Recipe Pro Tips
- Refrigerate the dough. After its first proof, if the dough is very warm and too soft to roll out and stamp, just wrap it in plastic and refrigerate it for 30 minutes.
- Flour the cookie cutter. When stamping out the rounds and the donut holes, dip the cutter into flour each and every time before stamping. Otherwise, the dough will stick to the cutter, and you'll lose the defined shape of the donut.
- Paper Bases. One of the best tips in this recipe! Placing the donut rings on paper allows you to manoeuvre the dough into the hot oil without touching. This maintains the shape and puffiness of the dough.
- Use a cast iron pan to fry in. Cast Iron retains heat, meaning that the temperature of the oil will remain at a steady temperature with less fluctuation.
Frequently asked questions
Absolutely! Once you have done the first proof and punched down the dough to deflate it, wrap the dough in plastic wrap and refrigerate overnight. The following morning, remove from the fridge and continue with the recipe by rolling out the dough and stamping out the rounds.
Yes, you can as long as the oil is clean when you've finished with the frying. Once cool, pass it through a sieve to remove any bits and return to the original bottle. Store it in a cool dark place until ready to use again. You can get 2-3 uses out of it. Find out more about the re-use of oil for frying from an insightful article from Serious Eats.
The answer is no - you definitely do not. Saying that, though, it is far easier and quicker to use a stand mixer. However, if you don’t have one, arm power is the way. Roll up those sleeves, and round this as your arm work out for the day!! Ensure that you don’t flour the surface too much throughout kneading, as the dough will incorporate this and dry out.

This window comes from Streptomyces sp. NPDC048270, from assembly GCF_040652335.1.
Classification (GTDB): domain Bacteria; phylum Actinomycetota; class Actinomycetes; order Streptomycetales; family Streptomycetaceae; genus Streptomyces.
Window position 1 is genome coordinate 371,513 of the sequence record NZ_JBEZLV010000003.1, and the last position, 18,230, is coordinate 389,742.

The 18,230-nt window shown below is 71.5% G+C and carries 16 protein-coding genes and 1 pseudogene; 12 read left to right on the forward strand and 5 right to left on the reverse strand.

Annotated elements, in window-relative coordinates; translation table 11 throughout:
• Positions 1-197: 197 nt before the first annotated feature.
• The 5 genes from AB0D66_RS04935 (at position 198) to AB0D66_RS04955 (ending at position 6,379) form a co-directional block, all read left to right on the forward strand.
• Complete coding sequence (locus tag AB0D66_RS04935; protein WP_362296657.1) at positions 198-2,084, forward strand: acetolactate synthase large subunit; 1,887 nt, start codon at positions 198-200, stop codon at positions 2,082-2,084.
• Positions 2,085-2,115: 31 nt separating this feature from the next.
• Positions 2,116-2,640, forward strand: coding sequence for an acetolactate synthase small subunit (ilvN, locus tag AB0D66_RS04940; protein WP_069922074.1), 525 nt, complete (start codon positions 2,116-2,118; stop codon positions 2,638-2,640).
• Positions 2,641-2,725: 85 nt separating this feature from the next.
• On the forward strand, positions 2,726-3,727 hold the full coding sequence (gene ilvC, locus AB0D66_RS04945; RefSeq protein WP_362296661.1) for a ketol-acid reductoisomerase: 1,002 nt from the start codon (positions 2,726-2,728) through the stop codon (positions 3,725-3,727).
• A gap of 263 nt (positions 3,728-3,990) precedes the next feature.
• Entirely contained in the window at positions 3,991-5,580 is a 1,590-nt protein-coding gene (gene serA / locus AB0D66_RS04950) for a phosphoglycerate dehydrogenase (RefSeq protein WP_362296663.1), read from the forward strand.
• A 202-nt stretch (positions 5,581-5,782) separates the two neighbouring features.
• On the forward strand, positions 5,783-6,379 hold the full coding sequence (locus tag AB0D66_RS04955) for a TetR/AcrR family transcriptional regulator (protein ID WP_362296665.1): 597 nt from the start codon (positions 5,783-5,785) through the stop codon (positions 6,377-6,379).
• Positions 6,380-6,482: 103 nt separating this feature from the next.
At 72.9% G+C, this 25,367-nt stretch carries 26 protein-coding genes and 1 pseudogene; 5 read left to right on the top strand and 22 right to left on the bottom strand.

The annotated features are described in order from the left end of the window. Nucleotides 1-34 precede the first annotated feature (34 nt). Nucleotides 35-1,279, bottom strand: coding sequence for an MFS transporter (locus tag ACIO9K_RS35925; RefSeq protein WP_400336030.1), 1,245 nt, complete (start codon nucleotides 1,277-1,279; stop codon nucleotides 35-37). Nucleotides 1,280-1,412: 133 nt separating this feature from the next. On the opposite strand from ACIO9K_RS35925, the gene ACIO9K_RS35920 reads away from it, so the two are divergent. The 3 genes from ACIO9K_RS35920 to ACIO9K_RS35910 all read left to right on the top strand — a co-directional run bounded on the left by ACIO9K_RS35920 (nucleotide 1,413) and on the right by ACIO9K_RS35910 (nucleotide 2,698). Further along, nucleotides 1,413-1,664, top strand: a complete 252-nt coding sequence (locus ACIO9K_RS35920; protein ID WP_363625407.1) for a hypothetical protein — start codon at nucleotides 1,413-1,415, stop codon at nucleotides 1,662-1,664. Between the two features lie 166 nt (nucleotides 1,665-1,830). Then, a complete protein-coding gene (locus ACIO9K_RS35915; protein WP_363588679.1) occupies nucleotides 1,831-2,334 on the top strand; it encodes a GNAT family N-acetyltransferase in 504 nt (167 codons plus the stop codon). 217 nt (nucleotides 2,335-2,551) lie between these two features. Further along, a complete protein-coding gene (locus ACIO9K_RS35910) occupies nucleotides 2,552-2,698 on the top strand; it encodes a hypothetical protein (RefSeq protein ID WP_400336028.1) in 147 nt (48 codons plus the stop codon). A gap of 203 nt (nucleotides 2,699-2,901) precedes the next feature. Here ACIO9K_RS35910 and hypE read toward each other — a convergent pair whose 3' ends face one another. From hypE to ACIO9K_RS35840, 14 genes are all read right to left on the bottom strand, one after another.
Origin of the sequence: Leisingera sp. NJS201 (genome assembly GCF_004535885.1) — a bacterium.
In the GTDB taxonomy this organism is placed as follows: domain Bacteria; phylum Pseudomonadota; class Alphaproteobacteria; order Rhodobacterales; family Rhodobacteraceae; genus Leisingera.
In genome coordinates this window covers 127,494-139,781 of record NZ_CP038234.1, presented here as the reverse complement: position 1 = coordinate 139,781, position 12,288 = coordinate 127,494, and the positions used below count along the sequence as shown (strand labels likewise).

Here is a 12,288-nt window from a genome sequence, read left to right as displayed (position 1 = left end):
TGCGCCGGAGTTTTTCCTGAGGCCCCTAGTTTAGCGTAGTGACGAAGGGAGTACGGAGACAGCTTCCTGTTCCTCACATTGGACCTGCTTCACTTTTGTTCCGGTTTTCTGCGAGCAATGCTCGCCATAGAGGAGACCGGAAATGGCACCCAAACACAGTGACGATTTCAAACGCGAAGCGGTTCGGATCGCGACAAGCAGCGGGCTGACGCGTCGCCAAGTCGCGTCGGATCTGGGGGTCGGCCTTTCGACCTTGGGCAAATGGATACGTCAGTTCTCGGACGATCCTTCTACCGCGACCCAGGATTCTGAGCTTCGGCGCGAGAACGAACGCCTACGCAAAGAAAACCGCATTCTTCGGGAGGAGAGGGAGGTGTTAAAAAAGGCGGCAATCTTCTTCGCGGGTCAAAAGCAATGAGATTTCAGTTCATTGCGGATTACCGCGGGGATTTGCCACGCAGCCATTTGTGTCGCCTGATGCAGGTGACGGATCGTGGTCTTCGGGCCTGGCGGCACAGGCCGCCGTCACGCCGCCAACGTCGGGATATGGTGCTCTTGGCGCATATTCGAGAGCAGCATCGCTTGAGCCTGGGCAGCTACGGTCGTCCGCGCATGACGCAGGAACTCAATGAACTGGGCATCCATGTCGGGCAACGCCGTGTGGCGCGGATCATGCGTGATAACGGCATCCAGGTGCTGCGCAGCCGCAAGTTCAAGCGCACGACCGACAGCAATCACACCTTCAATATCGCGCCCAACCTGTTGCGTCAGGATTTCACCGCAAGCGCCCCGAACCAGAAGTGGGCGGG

How to store and freeze
To store: Brioche Ring Doughnuts are best-eaten straightaway. Or store in an airtight container for up to 2 days. I do find the texture of the donut does become a little stiff and dry, though.
To freeze: I wouldn't recommend freezing these donuts. They are best enjoyed when freshly made.
Tools you’ll need
- Standmixer fitted with a dough hook: To make the enriched dough within 15 minutes. It can be done by hand, but it takes some arm power!
- Heavy Based Saucepan: Dutch ovens from Staub or Le Creuset are my favourite cast iron pan to heat oil for frying safely.
More recipes using Blackberries that you may like
- Earl Grey Cupcakes with Blackberry Curd Filling
- Chocolate Sourcream Cake topped with Blackberries
- Brioche French Toast served with Blackberry Jam
Plus, I have two other fab recipes from the pages of my cookbook
These brioche ring donuts are honestly SO much better than any storebought version that you can buy. Yes, they take time, but it is worth the effort- plus, they are super fun to make.
If you tried this Blackberry-Glazed Brioche Donut Recipe or any other recipe on my website, please let me know how you go in the comments below. I love hearing from you. Also, please leave a star rating whilst you're there!
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Blackberry-Glazed Brioche Donuts Recipe
- 10 g Active dry yeast
- 200 ml whole milk, luke-warm
- 65 g granulated sugar
- 500 g plain flour (all-purpose)
- 1 teaspoon fine salt
- 2 large eggs
- 2 teaspoon vanilla bean paste or extract
- 115 g unsalted butter, room temperature, cut into cubes
- 2 litres canola oil or sunflower oil, for deep frying
- 140 g fresh blackberries, or frozen (don’t thaw)
- 15 ml lemon juice
- 240 g powdered icing sugar (confectioners’ sugar)
- 30-45 ml double (heavy) cream
- 18 g pearl sugar, or sprinkles
Make Brioche Dough
- Activate yeast. To make the brioche dough, add the yeast, milk, and 1 tablespoon (15 g) of the sugar into a bowl and mix well. Set aside for 15 minutes, or until foamy.
- Add the dry ingredients into the bowl of a stand mixer. Add the flour, remaining sugar and salt of an electric stand mixer and mix quickly.
- Add wet ingredients (except the butter). Add in the eggs and vanilla, and using the dough hook, mix on low for 5 minutes, or until the dough comes together.